Plot owners in the new East Gateway Community Garden are planning to grow more than just vegetables in their new venture; they are seeking to grow stronger community ties among residents. Since the inception of the vision of a community garden in this distressed neighborhood of Clearwater, one of the main goals of Clearwater Community Gardens Steering Committee Chairman, Howard Warshauer, has been to culitvate hope.
"It's been proven that community gardens reduce crime, promote beautification and a sense of pride, and build strong civic links among residents," Warshauer explains. "Community gardens are about building communities and building people up."
As planting season approaches, plot owners are working hard to prepare beds for planting, and with each work day more and more local residents are taking notice and beginning to obtain plots of their own. To date, about 10 of the 36 existing plots are reserved by people living within the East Gateway neighborhood.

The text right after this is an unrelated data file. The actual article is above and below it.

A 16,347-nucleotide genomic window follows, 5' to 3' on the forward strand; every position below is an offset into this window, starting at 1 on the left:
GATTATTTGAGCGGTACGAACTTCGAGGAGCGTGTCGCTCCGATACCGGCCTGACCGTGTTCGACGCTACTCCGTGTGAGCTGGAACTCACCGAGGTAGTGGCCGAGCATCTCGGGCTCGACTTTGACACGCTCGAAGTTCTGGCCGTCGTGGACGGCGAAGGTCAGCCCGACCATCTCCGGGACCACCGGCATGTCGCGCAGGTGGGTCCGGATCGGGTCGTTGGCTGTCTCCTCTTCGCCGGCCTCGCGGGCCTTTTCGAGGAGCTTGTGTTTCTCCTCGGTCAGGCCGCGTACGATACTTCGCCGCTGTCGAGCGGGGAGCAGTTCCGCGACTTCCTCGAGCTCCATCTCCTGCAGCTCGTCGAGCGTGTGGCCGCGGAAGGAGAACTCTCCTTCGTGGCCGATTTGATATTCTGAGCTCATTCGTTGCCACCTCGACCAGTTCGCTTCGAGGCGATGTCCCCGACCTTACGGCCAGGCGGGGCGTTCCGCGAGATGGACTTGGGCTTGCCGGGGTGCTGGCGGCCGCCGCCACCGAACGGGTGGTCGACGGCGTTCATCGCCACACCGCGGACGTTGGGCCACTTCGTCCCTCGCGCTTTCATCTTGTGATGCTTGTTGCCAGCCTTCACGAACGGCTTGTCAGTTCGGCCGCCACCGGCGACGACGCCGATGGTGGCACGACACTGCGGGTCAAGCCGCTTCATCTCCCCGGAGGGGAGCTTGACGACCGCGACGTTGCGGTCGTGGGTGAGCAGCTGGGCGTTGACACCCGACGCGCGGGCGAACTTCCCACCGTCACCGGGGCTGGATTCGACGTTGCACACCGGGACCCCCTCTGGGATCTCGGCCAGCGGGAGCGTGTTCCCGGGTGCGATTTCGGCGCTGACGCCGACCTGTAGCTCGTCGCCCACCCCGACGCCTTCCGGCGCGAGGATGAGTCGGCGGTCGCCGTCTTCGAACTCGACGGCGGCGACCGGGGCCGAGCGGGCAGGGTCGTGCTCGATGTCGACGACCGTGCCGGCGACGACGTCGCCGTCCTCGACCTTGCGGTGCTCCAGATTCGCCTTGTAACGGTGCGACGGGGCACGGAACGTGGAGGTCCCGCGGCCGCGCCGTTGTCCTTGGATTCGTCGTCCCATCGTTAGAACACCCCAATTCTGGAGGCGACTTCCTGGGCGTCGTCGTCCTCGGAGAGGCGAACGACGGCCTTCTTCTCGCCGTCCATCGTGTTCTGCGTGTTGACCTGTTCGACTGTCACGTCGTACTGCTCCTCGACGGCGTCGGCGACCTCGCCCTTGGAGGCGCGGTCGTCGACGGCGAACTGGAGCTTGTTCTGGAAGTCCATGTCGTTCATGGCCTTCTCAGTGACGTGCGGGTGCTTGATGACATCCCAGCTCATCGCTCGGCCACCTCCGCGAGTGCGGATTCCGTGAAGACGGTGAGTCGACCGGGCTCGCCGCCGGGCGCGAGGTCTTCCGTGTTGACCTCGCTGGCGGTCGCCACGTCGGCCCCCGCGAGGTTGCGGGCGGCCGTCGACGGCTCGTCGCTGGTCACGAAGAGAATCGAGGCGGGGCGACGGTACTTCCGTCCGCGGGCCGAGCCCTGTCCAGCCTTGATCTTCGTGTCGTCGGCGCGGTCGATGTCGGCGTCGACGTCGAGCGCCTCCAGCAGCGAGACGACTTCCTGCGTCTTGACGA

"I hope this starts a whole series of gardens in Clearwater," plot owner Joanna Siskin shares. Although she lives in the nearby Skycrest neighborhood, Joanna obtained a plot because the community garden she was formerly a part of was on land owned by a church which was recently sold and shut down. "I was so happy when I heard about a new Community Garden opening in Clearwater. Community Gardens are wonderful. They create an opportunity for communication and involvement with neighbors, and create fun, and create food!"
The project is a joint effort of the Clearwater Garden Club and the Clearwater Community Gardens Steering Committee. Edible Garden owners, Nessie Johnson and Cathy DeFelise have also been instrumental in the planning process, lending their expertise in permaculture and composting to the project. Other major sponsors include Lowes, Natures Food Patch and USAmeriBank, all of which backed this project due to it's importance for building stronger communities in economically challenged neighborhoods.